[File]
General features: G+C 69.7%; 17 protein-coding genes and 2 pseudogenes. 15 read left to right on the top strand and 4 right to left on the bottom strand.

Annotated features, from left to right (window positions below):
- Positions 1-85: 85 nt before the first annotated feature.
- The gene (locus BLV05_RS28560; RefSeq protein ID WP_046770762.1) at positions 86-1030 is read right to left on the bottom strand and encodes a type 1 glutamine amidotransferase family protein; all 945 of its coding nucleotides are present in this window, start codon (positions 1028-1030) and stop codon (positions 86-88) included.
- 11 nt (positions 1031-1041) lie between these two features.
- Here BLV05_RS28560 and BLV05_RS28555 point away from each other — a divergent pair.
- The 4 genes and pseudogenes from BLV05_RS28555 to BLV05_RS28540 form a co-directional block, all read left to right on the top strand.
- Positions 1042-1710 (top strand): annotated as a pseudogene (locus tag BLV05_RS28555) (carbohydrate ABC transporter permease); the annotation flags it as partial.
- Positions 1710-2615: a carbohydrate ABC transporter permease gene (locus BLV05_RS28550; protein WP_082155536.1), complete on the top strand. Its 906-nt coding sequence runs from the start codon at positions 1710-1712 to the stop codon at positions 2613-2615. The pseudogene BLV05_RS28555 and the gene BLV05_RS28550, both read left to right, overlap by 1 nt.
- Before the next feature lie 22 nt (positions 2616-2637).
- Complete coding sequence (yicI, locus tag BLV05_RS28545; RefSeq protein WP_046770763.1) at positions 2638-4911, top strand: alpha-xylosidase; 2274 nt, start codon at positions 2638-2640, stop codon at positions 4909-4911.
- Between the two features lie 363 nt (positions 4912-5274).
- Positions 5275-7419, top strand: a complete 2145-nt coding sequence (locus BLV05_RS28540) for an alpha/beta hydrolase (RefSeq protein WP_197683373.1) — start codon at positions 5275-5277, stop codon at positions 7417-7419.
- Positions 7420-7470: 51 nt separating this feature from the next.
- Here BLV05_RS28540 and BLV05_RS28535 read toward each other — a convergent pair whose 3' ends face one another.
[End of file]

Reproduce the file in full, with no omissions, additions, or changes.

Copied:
General features: G+C 69.7%; 17 protein-coding genes and 2 pseudogenes. 15 read left to right on the top strand and 4 right to left on the bottom strand.

Annotated features, from left to right (window positions below):
- Positions 1-85: 85 nt before the first annotated feature.
- The gene (locus BLV05_RS28560; RefSeq protein ID WP_046770762.1) at positions 86-1030 is read right to left on the bottom strand and encodes a type 1 glutamine amidotransferase family protein; all 945 of its coding nucleotides are present in this window, start codon (positions 1028-1030) and stop codon (positions 86-88) included.
- 11 nt (positions 1031-1041) lie between these two features.
- Here BLV05_RS28560 and BLV05_RS28555 point away from each other — a divergent pair.
- The 4 genes and pseudogenes from BLV05_RS28555 to BLV05_RS28540 form a co-directional block, all read left to right on the top strand.
- Positions 1042-1710 (top strand): annotated as a pseudogene (locus tag BLV05_RS28555) (carbohydrate ABC transporter permease); the annotation flags it as partial.
- Positions 1710-2615: a carbohydrate ABC transporter permease gene (locus BLV05_RS28550; protein WP_082155536.1), complete on the top strand. Its 906-nt coding sequence runs from the start codon at positions 1710-1712 to the stop codon at positions 2613-2615. The pseudogene BLV05_RS28555 and the gene BLV05_RS28550, both read left to right, overlap by 1 nt.
- Before the next feature lie 22 nt (positions 2616-2637).
- Complete coding sequence (yicI, locus tag BLV05_RS28545; RefSeq protein WP_046770763.1) at positions 2638-4911, top strand: alpha-xylosidase; 2274 nt, start codon at positions 2638-2640, stop codon at positions 4909-4911.
- Between the two features lie 363 nt (positions 4912-5274).
- Positions 5275-7419, top strand: a complete 2145-nt coding sequence (locus BLV05_RS28540) for an alpha/beta hydrolase (RefSeq protein WP_197683373.1) — start codon at positions 5275-5277, stop codon at positions 7417-7419.
- Positions 7420-7470: 51 nt separating this feature from the next.
- Here BLV05_RS28540 and BLV05_RS28535 read toward each other — a convergent pair whose 3' ends face one another.